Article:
Ode to Bobbie Jo

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Bobbie Jo died today. Goddammit. Bobbie Jo died and I’m not feeling so snappy myself.  I’ll probably live.
Bobbie Jo (“Baba” I called her, an Eastern term of reverence for a spiritual elder) died at her favorite place in the world today, close by her favorite human. Jen had taken her up to the cabin in the hill and Bobbie Jo, after running on the shag carpet (the only place left on Earth she could still run), listening to some music while she snarfeled down some tasty human morsels and retired to her mini dog teepee to quietly and gracefully make her way into the next form of her existence. God, I hope I go with so much dignity.

Bobbie Jo is that pug you saw me sleeping in the bed with on my recent trip to Salt Lake City. I’d wake each morning with her wearing my beard like a nightcap; her first stinky snorts of the day made me feel oddly hopeful.
My cousin Jen takes in elderly dogs that no one wants, gives them a beautiful home where they’ll be loved and taken care of until they die. That’s a very different story from what all of them were facing.  Jen is an emergency room pediatrician, single mom of a teenager, founded and heads Utah Naloxone—a program that is actively saving lives everyday, is on the faculty at the University of Utah, and recently ran for office. She’s inordinately busy and seems to get antsy if she’s seated and not doing something for more than thirty seconds. She has no time to spare.

Most people usually aren’t looking to adopt an old dog when they get ready to adopt. When you think about it, that math doesn’t really always work out that well for dogs. Sometimes people die and their older dog is stuck without a human or a home; what happens to those dogs? So since she didn’t really have much else going on, she decided to open this bizarre old folks home for dogs there at their place in Emigration Canyon, the peopled mountain stream wilderness right next to Salt Lake City.

I visit at least three times a year now. While I’m there, I pitch in with dog duty like the rest of the family. I’ve probably had five or six Salt Lake visits since Baba came into the family. From early on, both Jen and I sort of thought Bobbie Jo as Max’s dog (Max is Jen’s son and the closest thing to a son as I’ll have in this lifetime) but it became clear somewhere along the way that Bobbie Jo came as a spirit guide for Jen. Max is getting older. Sixteen. Max is becoming a man. I remember what this part looked like for me and my mother and Max and Jen are Jeff and Judy redeux.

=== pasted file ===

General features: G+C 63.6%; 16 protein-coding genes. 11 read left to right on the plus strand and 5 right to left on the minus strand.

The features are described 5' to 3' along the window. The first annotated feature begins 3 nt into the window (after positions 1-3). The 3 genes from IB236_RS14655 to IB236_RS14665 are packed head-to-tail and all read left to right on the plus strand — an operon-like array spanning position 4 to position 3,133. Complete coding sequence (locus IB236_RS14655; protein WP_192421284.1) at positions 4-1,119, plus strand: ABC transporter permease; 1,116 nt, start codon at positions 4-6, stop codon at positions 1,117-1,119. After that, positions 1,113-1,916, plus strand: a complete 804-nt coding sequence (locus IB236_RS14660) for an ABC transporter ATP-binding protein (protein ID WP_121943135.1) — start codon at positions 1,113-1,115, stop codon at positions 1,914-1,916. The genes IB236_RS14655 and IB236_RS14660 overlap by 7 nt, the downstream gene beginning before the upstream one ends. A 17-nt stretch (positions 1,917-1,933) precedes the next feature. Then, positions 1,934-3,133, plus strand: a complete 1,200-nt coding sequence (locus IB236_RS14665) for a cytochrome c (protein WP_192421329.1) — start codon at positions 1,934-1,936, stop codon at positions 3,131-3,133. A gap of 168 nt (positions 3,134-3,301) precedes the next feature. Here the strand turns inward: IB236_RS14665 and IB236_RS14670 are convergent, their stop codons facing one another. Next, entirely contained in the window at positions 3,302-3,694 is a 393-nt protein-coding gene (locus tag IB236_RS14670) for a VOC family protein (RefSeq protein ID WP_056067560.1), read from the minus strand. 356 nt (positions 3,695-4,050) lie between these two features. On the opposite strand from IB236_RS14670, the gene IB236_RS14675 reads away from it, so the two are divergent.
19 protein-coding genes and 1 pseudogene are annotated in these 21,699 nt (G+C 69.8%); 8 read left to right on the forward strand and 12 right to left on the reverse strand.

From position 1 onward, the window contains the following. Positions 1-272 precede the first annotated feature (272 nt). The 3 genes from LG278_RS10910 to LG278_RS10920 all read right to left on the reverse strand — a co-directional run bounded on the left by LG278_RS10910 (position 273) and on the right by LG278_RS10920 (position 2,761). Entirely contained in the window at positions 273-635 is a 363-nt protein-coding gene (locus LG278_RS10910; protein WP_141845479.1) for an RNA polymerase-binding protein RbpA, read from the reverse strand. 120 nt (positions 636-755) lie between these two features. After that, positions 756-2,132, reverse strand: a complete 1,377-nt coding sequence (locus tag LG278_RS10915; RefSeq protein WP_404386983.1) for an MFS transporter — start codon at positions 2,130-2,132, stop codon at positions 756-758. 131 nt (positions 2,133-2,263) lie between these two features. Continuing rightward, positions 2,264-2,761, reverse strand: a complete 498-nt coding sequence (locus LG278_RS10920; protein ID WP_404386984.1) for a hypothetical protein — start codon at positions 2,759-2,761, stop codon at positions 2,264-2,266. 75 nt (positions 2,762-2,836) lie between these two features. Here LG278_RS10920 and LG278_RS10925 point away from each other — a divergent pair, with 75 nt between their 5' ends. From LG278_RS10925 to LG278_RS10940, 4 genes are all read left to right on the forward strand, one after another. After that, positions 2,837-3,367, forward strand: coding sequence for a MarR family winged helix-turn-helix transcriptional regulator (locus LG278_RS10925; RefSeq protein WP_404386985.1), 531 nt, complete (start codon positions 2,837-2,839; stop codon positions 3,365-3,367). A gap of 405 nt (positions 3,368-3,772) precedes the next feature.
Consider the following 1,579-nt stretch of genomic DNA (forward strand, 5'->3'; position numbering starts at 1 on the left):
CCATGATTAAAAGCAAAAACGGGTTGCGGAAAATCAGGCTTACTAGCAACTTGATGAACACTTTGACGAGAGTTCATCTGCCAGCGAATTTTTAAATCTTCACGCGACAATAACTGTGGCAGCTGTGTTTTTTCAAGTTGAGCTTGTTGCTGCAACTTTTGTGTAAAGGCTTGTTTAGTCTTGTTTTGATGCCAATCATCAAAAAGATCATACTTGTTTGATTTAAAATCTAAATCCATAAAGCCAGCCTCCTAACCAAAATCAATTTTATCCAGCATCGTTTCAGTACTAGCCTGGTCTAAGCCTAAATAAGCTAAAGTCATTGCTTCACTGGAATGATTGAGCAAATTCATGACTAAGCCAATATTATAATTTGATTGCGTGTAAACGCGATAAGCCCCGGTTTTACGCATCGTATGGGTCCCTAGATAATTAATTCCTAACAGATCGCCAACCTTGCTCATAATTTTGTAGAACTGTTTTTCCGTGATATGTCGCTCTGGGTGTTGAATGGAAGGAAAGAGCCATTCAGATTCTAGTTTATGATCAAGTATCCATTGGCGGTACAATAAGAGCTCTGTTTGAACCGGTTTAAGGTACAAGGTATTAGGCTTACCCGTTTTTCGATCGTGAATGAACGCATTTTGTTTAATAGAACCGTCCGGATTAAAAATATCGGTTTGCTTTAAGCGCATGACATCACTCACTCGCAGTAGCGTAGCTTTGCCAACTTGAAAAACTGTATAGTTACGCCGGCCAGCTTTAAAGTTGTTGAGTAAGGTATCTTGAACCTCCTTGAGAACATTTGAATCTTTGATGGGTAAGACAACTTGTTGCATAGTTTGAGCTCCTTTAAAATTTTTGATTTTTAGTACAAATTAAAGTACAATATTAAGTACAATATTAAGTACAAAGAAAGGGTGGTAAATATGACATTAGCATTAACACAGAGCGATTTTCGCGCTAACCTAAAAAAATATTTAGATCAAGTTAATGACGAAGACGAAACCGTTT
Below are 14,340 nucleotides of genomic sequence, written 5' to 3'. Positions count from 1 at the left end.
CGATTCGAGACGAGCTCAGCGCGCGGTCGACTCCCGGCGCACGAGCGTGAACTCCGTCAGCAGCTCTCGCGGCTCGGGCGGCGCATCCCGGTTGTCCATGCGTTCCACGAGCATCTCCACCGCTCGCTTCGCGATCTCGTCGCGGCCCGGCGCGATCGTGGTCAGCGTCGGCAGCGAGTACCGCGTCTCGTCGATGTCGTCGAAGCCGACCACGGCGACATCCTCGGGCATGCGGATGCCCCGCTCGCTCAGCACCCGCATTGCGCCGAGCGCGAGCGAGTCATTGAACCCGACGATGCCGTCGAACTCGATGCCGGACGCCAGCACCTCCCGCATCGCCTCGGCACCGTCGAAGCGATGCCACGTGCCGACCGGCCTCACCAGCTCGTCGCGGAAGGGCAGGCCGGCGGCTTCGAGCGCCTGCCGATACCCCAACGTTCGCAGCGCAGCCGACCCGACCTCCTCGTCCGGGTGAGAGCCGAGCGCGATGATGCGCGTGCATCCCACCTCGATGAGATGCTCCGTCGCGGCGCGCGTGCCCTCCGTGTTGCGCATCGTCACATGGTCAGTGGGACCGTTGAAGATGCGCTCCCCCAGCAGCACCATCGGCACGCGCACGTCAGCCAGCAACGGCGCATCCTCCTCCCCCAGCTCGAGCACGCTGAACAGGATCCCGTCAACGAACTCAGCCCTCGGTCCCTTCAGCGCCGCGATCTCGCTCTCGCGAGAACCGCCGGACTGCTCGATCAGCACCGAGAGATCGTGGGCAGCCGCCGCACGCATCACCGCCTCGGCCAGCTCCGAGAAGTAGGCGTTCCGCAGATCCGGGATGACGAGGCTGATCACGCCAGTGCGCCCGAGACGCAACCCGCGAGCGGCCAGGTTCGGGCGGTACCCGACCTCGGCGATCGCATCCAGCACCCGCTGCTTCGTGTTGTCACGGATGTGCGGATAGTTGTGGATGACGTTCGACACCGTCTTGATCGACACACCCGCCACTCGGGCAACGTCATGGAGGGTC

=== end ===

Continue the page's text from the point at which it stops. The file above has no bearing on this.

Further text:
I knew that my mother loved her mother very much as did I, Mama Vee was an incredible woman. But I wasn’t prepared for how she’d pine for her years later when her sons were leaving the nest.
Jen loves Max so much and Baba was kind of our Wise Elder in Residence. I’m pissed she’s gone. I don’t want my Jen to be sad. In all things, resilience. We’ll get through it.
The Law of Conservation of Energy says that energy can’t be created or destroyed, it simply changes form. That means that the energy that innervates my brain and moves my fingers to type and operates your eyes and your brain to process this information is the same energy of The Big Bang. This, and every moment is ultimate moment of creation. When the heat left little Baba’s body today, it wasn’t dissipated or destroyed; it’s already doing its new and good work. Baba lives on.
The night before I took Sydney to be euthanized, he and I took a little wagon ride to the Mississippi River like we’d done a hundred times before. Many of you were along for that ride. We met a beautiful veterinarian who was walking hand and hand with her boyfriend down the river walk. Seeing Sydney, my 15 year-old Labrador being pulled in the wagon, she had to stop and say hello. When I told her that the time had come for him to finally be free of a broken body I prepared myself for the regular platitudes. You could list them now if I asked you to. People always talk about the brevity of pets’ lives in comparison to ours. I prepared myself for one more version of “they’re just so good they get all their soul work done early” and in truth probably prepared myself to say it myself if she didn’t. Instead, this beautiful young woman who has dedicated her life to healing and helping animals said, “I see it as a gift. They get to live their full lives and we get to know several teachers during our lifetime.” Say what you want about the Millennials, sometimes they come out with the wisdom of the generations.
Thank you, Bobbie Jo, for consenting to be our teacher for a time and, to whatever benevolent powers there may be, please look over Jen’s heart. This was a hard break.

If you’re the praying sort, chunk one up for her or if more in the more secular and/or agnostic vein, look at picture of Neil deGrasse Tyson, chant you’re favorite logarithm, and picture Jen relaxed and laughing. God (and Neil) know she deserves it. Max too.


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